9 Tips for Caring for Aging Parents

9 Tips for Caring for Aging Parents

While no one likes to think about their parents getting older, the facts are that everyone’s parents need help at some point, and family members provide most caregiving for elderly people. If you are starting to think about caring for your parents as they age, here are nine expert tips to keep in mind:

  1. Check-in on your parents regularly.

Regular check-ins are essential for aging loved ones. In-person visits are ideal since it’s possible to hide signs of aging via phone or video calls, but anything is better than nothing. If you have siblings or other family members involved, set up a rotation so that you are all taking turns checking in on your parents and bringing them gifts for the elderly. During the check-ins, look for signs that they need extra care, such as rapid weight gain or loss, unpaid bills, difficulty with personal grooming, and so on.

  1. Know your limits.

Most adult children already have multiple other responsibilities in their lives besides caring for their parents, including working a full-time job and taking care of their own children. If you are contemplating taking on more of your parents’ care, be realistic about how much time and effort you have to give and what changes you would need to make to take care of them. If you already have a lot of demands on your plate that you cannot delegate, your parents might receive better care if your siblings pitch in or if you hire a professional caregiver.

  1. Calculate the financial possibilities.

For most families, finances will play a key role in caring for aging parents. Some seniors may have retirement money set aside to cover care in their old age, while others may qualify for reimbursements or subsidies through Medicare if their doctor deems professional care necessary. You can potentially use the money to hire professional help, or you might be able to pay yourself a stipend of some kind out of that money if you assume primary caregiving responsibility.

Calculate the financial possibilities.

  1. Consult your parents as much as possible.

In some cases, your parents might not be able to participate in the decision-making process, such as if they have later-stage dementia that has significantly impacted their cognitive abilities. However, if your parents are still able to make sound decisions, then you should include them in discussions about their care as much as possible — and we mean important decisions like where to live and what to do, not just what gifts for nursing home residents they want. You should also encourage them to make an advance directive and a living will if they don’t already have them.

  1. Update their home for aging in place.

If you decide against placing your parents in assisted living (at least for now), then you need to make sure that they can safely age in place, either at their own home, your place, or a family member’s house. Do a safety audit of their current or future home and make the necessary updates so that you don’t have to worry about falls and other accidents. Some updates, such as removing loose rugs and getting a shower chair, will be cheap or even free. Others, such as installing a stairlift, will require a greater investment and potentially alter your home permanently.

  1. Make activities of daily living easier.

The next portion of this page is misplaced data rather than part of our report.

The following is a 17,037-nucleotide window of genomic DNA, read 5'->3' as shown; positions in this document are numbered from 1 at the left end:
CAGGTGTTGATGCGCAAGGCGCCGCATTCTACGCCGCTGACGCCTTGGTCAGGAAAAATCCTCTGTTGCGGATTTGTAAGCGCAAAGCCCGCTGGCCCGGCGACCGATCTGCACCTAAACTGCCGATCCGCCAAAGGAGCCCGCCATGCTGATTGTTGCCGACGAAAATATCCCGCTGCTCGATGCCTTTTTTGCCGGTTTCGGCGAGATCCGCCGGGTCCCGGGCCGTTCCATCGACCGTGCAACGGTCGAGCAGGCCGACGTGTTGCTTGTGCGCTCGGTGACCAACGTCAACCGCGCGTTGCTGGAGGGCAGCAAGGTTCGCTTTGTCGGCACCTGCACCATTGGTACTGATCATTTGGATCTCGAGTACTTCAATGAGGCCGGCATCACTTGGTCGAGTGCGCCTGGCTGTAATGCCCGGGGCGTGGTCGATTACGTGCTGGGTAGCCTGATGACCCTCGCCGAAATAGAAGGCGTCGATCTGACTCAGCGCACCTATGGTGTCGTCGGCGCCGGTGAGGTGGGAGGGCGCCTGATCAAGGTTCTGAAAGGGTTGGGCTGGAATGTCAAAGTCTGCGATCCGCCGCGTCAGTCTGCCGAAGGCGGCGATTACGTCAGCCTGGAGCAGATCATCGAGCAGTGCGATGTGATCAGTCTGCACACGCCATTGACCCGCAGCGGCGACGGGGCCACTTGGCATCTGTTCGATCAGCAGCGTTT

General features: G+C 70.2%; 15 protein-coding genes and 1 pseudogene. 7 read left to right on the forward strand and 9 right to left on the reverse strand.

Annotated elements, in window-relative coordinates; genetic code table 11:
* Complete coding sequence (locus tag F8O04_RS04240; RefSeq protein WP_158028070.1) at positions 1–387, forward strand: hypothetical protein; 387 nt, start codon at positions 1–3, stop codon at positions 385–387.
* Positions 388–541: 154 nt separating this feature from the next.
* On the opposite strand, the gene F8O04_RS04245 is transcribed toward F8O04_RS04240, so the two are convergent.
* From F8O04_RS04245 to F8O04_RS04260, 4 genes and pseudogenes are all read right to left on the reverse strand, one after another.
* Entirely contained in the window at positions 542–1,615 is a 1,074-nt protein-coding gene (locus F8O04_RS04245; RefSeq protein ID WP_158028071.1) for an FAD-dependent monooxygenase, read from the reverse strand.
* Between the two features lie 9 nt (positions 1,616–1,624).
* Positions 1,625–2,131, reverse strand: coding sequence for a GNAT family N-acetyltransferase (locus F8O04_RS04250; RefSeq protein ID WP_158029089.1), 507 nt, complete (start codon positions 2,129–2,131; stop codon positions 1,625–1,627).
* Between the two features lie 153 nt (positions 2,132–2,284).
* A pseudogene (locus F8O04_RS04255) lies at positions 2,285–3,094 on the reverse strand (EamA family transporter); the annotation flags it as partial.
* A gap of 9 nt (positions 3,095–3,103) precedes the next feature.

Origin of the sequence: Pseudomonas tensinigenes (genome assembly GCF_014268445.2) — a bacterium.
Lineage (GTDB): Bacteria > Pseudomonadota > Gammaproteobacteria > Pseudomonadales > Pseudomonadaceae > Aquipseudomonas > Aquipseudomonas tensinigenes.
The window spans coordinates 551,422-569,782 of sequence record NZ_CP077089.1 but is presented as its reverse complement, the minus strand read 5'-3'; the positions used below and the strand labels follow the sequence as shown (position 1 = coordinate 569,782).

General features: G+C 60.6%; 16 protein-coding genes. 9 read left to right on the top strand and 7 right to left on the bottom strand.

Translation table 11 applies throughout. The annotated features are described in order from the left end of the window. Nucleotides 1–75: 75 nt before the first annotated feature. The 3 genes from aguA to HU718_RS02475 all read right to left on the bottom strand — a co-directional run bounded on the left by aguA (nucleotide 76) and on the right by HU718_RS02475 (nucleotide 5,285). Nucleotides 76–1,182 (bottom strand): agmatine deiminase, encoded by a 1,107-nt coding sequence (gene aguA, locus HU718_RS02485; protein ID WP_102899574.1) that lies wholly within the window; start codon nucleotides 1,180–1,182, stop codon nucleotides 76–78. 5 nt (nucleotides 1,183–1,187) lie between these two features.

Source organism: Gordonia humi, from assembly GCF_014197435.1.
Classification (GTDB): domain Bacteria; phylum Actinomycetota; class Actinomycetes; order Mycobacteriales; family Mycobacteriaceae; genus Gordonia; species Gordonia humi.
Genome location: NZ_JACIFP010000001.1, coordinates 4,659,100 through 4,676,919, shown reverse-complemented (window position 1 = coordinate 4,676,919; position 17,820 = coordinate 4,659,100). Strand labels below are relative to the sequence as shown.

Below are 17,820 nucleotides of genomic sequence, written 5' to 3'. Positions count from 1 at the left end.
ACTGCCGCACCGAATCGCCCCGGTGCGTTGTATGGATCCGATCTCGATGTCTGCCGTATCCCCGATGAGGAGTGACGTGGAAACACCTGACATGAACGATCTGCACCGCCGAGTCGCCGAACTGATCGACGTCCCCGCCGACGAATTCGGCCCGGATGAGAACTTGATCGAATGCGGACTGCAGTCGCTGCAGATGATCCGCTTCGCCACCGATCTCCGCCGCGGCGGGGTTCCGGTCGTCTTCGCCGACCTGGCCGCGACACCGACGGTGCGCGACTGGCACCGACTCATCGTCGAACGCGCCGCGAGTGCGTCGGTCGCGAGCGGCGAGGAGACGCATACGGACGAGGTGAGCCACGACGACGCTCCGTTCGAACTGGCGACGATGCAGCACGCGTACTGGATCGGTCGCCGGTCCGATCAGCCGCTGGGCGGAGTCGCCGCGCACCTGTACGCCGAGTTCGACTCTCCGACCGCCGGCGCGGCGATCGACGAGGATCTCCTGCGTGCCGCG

Another thing you can do to help your parents maintain independence is to make instrumental activities of daily living (IADLs) and activities of daily living (ADLs) easier for them. Older adults usually need help with IADLs, such as managing finances, running errands, meal preparation, and home maintenance. Eventually, they will need help with ADLs; these activities include bathing, showering, dressing, getting in and out of bed, and so on. For instance, adaptive clothing designed with magnetic buttons or elastic waistbands allows older adults to keep dressing even when they need help with traditional clothing.

Make activities of daily living easier.

  1. Centralize family updates.

If you have a large extended family, keeping everyone updated about your parents can start to feel like a full-time job on top of caregiving. Discuss the best way to keep everyone in the loop, whether a Gmail email chain or a group text. Establish a protocol for sending out mass updates to everyone and stick with it to avoid duplicating work for yourself and other family members. Keeping all the updates in one place will ensure everyone is always on the same page and no one accidentally gets left out of the loop.

  1. Keep taking care of yourself.

You need to put on your oxygen mask before you can help others put on their own, and this metaphor applies just as much to caregiving for aging parents as it does to other scenarios. Burning yourself out on caregiving will only hurt you and your parents in the long run, so make sure you’re taking time off to rest and staying on top of your health needs. You can’t take care of your parents if you get sick or injure yourself!

  1. Explore care options for them.

Speaking of knowing your limits and taking care of yourself, the time may come when your parents’ needs have advanced to the point where you cannot take care of them all by yourself anymore — and that’s okay. Whether you need to hire a home health aide for temporary respite or look into moving your parents into assisted living permanently, don’t be afraid to explore other care options if you feel like you need to make a change.

Are you caring for aging parents, or are you just prepared for it ahead of time? What are your other expert tips for caring for aging parents? Let us know in the comments below!

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